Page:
The first official class is an introduction to Community-Based Police Accountability and an overview of the course. The second class is a Know-Your-Rights Training. Students will learn about police encounters and lawful procedures/responses and what would constitute violations of those laws or procedures. Students will also receive an in-depth training on copwatching procedure and safety from the founder of Berkeley Copwatch. Through a combination of presentations by activists in the alternative justice movement as well as direct field monitoring of police, we will study and discuss many of the harsh realities of modern policing, as well as the historical origins of how things arrived at the state they are in today. Most of the topics we discuss use local case studies involving the Berkeley Police Department & UCPD. Topics include militarization, mental health, police repression of activist movements and current events related to police reform efforts and policing. Students will also be trained in basic criminal procedure, power analysis, techniques for observing police activity and avenues for reporting abuses.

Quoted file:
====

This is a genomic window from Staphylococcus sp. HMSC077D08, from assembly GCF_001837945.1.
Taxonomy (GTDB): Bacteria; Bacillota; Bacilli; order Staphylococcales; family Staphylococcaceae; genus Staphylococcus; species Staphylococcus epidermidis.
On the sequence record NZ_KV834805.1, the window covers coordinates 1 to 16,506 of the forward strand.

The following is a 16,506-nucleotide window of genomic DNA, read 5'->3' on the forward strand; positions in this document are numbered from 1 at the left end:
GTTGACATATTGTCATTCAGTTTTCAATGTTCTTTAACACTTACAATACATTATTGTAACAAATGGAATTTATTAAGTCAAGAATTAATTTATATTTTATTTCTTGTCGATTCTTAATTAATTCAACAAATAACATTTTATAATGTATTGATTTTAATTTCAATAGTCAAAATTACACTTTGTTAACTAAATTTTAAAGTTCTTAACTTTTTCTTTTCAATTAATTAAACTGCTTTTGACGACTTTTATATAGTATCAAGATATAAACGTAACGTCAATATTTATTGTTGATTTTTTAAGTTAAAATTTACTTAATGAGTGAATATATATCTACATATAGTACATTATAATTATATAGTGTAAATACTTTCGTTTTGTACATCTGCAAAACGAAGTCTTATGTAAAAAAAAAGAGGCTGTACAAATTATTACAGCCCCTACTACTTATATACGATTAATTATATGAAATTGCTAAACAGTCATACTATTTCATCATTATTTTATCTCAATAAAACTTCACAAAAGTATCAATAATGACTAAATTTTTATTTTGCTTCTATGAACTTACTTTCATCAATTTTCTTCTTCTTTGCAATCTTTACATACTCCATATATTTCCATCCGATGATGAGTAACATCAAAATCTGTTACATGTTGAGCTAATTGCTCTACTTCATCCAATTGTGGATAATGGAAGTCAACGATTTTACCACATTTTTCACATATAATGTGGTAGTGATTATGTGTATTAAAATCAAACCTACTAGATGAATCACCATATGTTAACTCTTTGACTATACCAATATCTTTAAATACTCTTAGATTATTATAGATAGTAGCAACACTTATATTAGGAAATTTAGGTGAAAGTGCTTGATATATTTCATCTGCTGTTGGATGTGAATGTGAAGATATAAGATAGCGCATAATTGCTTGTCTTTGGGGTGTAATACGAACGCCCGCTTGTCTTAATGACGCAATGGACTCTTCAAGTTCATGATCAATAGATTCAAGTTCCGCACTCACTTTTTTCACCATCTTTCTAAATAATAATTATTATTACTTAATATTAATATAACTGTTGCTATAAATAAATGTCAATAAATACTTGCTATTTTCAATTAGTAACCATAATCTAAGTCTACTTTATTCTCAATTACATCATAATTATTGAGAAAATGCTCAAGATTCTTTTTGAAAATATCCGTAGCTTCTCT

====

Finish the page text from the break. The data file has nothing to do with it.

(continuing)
Berkeley Copwatch has been encouraging and educating community members to exercise their right-to-watch the police since 1990. Due to repeated instances of police violence being caught on film, the right-to-watch has been in the media spotlight. Even with video evidence, police continue to act with impunity. The DeCal is meant to provide community members with the knowledge and resources to participate in the fight against police brutality.
The components of the class assignments consist of five reflections and a group project. For the project, students will identify a research question for inquiry to pursue throughout the semester. This question should also be structured so that there is an opportunity to create a California Public Records Act (CPRA) request that is part of the research process. Students will be required to present research on a topic of their interest and make a final presentation in groups.
Attendance is a vital component of the class and will be taken at the beginning of each class. Students may not have more than two unexcused absences in order to pass. They are expected to notify facilitators via email if needed in order to excuse an absence. Students should come to class having read the assigned reading and prepared to ask questions and discuss related topics.